When Leslie returns home, Chip apologizes for his heavy handedness and promises to submit to her as they submit to each other.


Ephesians 5:22 is egregiously offensive to many unbelieving…and believing…women. But taken together in context with the entire passage of Ephesians 5:22-33, we see both husband and wife instructed to love the other with a sacrificial, servant love. Yes, the husband is to be the head of the family. Not a dictator, but a servant leader. Many Christian husbands have abdicated their spiritual leadership role. Yes, there have been some men who have unfortunately used the Bible to justify mistreating their wives. Many Christian wives have followed the world’s example and sought to dominate their husband.

The Lord’s instructions for a husband and wife on how they are to function together does not need a “modern interpretation,” although you can be sure that the culture is not going to agree with that.

It stung me to watch this episode and listen to God’s Word being strongly attacked. The Gospel is not connected with this series in any way, folks. This is all someone’s interpretation of the Bible who doesn’t know Jesus Christ as Lord and Savior.

Husbands, Love Your Wives

The Willful Submission of a Christian Wife

The (Brief) Return of “Living Biblically”

Every Sunday, I like to quickly peruse through the daily listings in the Sunday newspaper’s television booklet to see if there’s anything worth watching in the coming week, usually without any success, but yesterday I noticed that CBS had put the remaining five episodes of its cancelled sit-com, “Living Biblically,” in its rotation. Episodes 9 & 10 were broadcast Saturday, July 7, episodes 11 & 12 will be broadcast Saturday, July 14, and the final episode is slated for Saturday July 21. Yesterday, I downloaded the free CBS app and watched episode 9.

Living Biblically
Episode 9, “Never Let Loyalty Leave You”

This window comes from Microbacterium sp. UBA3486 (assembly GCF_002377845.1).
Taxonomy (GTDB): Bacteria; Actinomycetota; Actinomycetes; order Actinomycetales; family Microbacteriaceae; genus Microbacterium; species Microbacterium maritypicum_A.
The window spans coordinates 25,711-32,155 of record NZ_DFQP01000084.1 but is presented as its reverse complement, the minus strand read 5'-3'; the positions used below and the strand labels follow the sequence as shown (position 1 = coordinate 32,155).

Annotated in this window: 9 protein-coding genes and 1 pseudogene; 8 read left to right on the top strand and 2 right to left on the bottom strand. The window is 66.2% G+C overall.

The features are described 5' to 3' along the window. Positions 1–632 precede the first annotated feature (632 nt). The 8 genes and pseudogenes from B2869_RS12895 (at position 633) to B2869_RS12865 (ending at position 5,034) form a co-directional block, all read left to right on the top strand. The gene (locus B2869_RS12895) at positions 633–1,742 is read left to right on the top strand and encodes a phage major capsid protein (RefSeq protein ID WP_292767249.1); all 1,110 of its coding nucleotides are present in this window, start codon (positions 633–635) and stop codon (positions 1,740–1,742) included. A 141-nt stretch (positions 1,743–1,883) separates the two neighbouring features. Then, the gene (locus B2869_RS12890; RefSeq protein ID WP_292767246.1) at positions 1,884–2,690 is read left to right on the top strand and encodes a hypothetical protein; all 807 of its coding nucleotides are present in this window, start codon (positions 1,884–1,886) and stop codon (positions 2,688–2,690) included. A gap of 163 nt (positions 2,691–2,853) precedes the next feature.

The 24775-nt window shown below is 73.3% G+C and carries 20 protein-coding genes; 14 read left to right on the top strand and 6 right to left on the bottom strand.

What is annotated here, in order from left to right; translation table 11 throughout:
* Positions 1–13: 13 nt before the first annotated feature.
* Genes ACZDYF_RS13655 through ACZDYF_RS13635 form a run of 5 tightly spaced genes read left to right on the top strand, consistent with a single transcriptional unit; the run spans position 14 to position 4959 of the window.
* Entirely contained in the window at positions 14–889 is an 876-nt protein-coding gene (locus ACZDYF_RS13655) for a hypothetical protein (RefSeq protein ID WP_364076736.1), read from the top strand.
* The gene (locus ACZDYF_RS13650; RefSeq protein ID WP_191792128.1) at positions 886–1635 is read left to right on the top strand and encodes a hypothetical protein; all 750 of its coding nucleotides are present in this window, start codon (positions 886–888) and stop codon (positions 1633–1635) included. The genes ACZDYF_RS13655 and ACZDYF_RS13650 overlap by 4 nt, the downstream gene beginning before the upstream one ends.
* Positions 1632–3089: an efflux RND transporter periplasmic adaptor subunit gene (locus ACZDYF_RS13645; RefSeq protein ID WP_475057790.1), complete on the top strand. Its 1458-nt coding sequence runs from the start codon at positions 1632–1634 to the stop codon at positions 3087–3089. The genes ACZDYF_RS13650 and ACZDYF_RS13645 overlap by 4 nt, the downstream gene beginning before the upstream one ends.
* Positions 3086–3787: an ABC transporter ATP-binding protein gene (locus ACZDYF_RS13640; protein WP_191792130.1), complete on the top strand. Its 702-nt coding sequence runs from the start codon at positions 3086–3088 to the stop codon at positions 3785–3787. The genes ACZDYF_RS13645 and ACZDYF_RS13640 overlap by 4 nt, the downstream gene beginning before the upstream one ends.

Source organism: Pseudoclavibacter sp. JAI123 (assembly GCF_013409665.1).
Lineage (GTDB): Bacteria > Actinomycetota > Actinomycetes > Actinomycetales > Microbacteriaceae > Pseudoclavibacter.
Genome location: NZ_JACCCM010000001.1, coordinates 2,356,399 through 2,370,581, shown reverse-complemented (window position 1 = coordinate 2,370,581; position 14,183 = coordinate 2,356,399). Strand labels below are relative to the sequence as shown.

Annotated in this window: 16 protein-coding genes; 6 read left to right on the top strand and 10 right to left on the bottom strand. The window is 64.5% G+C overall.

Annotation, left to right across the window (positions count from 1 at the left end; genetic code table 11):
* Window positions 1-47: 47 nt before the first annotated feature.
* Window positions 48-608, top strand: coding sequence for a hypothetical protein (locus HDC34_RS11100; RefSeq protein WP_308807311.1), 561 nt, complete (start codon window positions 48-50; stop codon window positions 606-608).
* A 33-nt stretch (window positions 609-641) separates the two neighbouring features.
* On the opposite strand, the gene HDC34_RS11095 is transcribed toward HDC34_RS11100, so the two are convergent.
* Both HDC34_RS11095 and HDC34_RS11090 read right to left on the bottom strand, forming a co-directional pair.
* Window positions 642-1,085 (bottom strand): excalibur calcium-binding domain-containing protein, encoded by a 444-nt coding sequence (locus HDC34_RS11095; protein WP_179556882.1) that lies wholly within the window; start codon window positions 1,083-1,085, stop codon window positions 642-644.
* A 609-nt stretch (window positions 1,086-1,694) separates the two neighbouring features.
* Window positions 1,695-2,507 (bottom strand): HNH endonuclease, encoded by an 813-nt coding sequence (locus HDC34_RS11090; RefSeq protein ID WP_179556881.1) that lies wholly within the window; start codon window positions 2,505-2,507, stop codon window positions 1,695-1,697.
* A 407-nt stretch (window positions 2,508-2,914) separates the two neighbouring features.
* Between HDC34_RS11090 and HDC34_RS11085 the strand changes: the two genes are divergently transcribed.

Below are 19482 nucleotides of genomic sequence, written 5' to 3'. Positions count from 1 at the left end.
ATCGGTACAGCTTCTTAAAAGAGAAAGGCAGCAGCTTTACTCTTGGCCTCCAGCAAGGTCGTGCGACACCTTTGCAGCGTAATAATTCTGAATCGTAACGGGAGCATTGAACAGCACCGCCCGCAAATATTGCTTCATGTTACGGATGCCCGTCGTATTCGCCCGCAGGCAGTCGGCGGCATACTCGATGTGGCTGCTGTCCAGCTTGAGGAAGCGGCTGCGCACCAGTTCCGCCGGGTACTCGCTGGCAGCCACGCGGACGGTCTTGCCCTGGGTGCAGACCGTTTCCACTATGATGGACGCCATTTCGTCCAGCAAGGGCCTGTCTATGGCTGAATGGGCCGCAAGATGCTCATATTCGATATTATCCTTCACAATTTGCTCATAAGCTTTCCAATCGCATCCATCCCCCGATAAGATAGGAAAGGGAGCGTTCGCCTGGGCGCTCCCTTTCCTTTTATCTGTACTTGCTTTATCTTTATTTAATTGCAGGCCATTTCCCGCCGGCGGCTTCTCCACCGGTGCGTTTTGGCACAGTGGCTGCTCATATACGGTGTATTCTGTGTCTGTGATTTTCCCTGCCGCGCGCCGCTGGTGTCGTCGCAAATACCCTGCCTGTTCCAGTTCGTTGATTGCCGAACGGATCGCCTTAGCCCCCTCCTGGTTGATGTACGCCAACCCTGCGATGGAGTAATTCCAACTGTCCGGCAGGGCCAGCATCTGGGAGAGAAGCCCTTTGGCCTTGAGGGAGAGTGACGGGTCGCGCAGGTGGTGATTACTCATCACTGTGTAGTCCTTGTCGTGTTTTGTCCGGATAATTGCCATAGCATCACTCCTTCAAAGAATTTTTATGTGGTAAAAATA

CBS, originally aired 7/7/18

If you remember from my reviews of the previous episodes, the show follows the comic adventures of a lapsed Roman Catholic, Chip (Jay R. Ferguson), who is shaken by the death of his best friend and vows to live his life “100% according to the Bible” with the help of his “God Squad,” his parish priest and a rabbi friend, much to the chagrin of his atheist wife, Leslie (Lindsey Kraft). Chip sees himself as a “good” person who desires to be “even better” by following the Bible literally.


This episode begins with Chip inside the confessional booth, disclosing his sins to “father” Gene (Ian Gomez). However, the priest is annoyed with Chip because he’s caught him napping at several masses. Chip pleads that it’s hard to stay awake during mass because it’s so boring.

Chip and his wife then meet up with Vince (Tony Rock), Chip’s workmate and best friend, at the local tavern. Vince explains that he’s going to attend his aunt’s Baptist church the following Sunday in search of a prospective girlfriend. Out of curiosity, Chip and Leslie decide they will attend as well.

Chip and his wife are overwhelmed by the friendliness and enthusiasm at the predominantly-Black, Baptist church, so unlike the environment at his Catholic church.  Vince’s Aunt Estelle befriends Leslie and tries to witness to her about Jesus. During the service, Chip sways and dances to the opening Gospel music (“Stand Up, Stand Up for Jesus”) and loudly “Amens” the pastor during his sermon, much to Vince’s embarrassment.

Chip and Leslie are so pleased with the service at the Baptist church that they decide to attend the following Sunday as well. “Father” Gene notices Chip’s absence from mass and confronts him. When Chip confesses he’s attending the Baptist church instead, the priest feels betrayed.

As the next Baptist service begins, the pastor welcomes new visitors and one happens to be “father” Gene, who came to the church because he is curious why Chip is forsaking Catholicism for the Baptist church. Chip is impressed that his priest-friend went to all of that trouble and resolves to return to the Catholic church, despite the boredom.


The matter of which church a person attends on Sunday shouldn’t be based on where they feel most entertained. The vital question is, Does the church preach the Gospel of salvation by God’s grace through faith in Jesus Christ alone or not? Every Catholic church preaches the same false gospel of salvation by sacramental grace and merit. No one can find forgiveness and spiritual rebirth in Christ by following the standard Catholic salvation theology. Unlike the fictional Gene, most real-life priests would have warned their parishioners that they MUST worship at a Catholic church on Sunday or incur a soul-damning mortal sin.